This commentary summarizes the available literature on pandemic-related challenges in pregnancy care with two main aims. Firstly, we want to provide a critical overview of the changes that occurred in pregnancy care as a result of the COVID-19 pandemic. Secondly, implications should be derived to improve pregnancy care—not only during crises but also in general. Thus, different actors can benefit from the experience gained in the last three years of the pandemic and adapt it to future similar scenarios. To do so, we adopt a public health lens, which enables consideration of the weighing of the benefits and harms under uncertainty and autonomy vs. commitment to act (on individual, societal, and political levels) in terms of prevention, as well as aspects of equity and equality. This commentary is based on a narrative synthesis of the international literature concerning the health of pregnant women during the COVID-19 pandemic. This evidence has been applied to the situation in Germany and serves as a starting point for further discussions.

2. Weighing the Benefits and Harms under Uncertainty

Since the outbreak of the COVID-19 pandemic in Germany, many different measures have been taken by the German government to contain the pandemic. These ranged from contact restrictions to industry closures to mandatory masking. All these measures were introduced without any explicit benefit being ensured [6]. Similarly, the introduction of vaccination against SARS-CoV-2 was highly debated. Nevertheless, vaccination was recommended by all authorities for the majority of the population [7]. In December 2020, BioNTech’s Comirnaty, the first vaccine against COVID-19, was licensed in Germany [8].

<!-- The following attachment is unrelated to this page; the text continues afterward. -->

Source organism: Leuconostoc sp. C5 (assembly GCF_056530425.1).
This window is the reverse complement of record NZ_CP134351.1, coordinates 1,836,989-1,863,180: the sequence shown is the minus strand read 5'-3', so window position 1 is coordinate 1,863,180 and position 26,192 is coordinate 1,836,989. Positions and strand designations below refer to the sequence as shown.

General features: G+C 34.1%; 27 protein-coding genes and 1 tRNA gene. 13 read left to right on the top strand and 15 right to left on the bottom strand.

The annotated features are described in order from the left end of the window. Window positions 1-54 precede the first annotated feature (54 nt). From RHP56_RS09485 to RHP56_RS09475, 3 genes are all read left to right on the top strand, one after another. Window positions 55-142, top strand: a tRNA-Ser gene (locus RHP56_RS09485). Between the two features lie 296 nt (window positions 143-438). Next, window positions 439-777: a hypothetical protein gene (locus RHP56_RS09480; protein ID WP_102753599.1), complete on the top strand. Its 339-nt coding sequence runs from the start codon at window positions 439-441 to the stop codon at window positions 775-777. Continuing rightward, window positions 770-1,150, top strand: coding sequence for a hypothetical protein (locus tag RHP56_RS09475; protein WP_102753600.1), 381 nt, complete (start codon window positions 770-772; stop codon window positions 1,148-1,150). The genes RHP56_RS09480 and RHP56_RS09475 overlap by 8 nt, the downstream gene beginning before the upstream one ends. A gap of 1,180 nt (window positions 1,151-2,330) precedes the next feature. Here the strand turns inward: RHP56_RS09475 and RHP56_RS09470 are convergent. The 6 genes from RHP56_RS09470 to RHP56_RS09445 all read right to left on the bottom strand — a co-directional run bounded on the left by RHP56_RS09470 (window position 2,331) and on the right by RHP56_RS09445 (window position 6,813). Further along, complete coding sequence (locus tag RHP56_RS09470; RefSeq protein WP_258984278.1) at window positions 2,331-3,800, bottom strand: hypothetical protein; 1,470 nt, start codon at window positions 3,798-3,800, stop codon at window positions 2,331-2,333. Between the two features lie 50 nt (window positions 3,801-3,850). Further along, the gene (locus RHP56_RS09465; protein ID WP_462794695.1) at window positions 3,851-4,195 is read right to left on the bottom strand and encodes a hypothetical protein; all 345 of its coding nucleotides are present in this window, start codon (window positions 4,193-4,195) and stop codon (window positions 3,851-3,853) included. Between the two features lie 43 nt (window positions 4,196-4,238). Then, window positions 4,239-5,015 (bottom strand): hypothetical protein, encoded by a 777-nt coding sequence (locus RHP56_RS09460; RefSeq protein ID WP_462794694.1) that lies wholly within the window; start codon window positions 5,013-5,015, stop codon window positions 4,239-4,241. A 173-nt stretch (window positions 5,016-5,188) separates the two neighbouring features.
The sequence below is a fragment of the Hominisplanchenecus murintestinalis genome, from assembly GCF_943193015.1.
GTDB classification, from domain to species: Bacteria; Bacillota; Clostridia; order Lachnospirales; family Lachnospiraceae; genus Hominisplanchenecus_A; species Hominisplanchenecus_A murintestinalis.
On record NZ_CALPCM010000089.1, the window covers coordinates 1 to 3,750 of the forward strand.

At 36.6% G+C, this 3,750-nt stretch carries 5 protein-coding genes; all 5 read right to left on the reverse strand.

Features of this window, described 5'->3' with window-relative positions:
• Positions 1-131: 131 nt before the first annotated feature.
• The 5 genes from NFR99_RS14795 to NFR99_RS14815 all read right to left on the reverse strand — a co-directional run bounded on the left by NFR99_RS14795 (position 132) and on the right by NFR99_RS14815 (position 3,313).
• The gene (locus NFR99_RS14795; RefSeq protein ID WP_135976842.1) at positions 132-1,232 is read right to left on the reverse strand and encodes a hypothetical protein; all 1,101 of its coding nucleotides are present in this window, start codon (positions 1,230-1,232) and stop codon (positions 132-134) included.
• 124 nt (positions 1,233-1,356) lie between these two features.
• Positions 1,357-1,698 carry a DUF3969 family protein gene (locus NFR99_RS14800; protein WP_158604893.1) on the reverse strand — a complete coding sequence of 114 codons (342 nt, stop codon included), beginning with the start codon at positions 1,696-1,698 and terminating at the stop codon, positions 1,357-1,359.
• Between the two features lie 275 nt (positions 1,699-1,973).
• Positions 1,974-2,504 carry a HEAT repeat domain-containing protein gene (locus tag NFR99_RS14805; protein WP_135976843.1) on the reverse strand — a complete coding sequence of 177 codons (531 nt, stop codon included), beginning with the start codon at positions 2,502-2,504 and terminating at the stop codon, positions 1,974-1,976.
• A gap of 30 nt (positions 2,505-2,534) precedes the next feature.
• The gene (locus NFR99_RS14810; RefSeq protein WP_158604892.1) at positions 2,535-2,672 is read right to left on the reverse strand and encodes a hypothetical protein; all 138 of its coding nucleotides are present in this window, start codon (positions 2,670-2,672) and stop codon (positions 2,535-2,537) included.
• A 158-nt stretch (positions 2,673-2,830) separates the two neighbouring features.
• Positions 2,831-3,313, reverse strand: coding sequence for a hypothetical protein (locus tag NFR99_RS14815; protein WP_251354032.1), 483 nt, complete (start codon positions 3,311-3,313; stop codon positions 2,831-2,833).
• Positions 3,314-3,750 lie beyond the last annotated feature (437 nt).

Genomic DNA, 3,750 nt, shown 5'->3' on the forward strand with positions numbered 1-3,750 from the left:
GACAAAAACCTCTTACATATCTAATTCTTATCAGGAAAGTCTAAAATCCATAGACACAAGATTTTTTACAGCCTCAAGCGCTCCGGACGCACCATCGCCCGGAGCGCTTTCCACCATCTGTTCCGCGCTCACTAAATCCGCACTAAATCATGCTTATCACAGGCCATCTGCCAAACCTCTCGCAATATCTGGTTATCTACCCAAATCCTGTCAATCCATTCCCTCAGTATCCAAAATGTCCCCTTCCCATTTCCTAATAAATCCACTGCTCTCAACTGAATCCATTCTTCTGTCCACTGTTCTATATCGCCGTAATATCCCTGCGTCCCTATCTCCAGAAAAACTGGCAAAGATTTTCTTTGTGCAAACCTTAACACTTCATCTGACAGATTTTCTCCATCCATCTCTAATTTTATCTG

As there were not enough vaccines available for the entire population at the beginning of the outbreak, priority was given to vaccinating groups of people at high risk for severe or fatal courses, including people aged 80 years and older and people at increased risk of infection due to their occupation. As of June 2021, the entire population had the opportunity to be vaccinated [9]. Today (January 2023), around two years after the first vaccine in Germany [10], the vaccination rate of those who have received at least a single dose of a COVID-19 vaccine is 76.4% [11]. However, vaccination for pregnant women was a point of contention. As pregnant women were largely excluded from pivotal trials during vaccine development, there was little evidence of the safety and efficacy of the vaccine for this group [12]. For this reason, no specific vaccination recommendation was made for pregnant women until September 2021—about nine months after the start of the general vaccination campaign and two months after the end of prioritization [13]. Vaccination of pregnant women was recommended as there was growing evidence suggesting that vaccination protects both the expectant mother and the unborn child from the increased risk of severe disease progression and associated pregnancy complications [14,15]. Like the Standing Committee on Vaccination (STIKO), the German Society of Gynecology and Obstetrics (Deutsche Gesellschaft für Gynäkologie und Geburtshilfe e.V.) advised pregnant women to get vaccinated against SARS-CoV-2 with an mRNA vaccine beginning in the second trimester of pregnancy [13,16].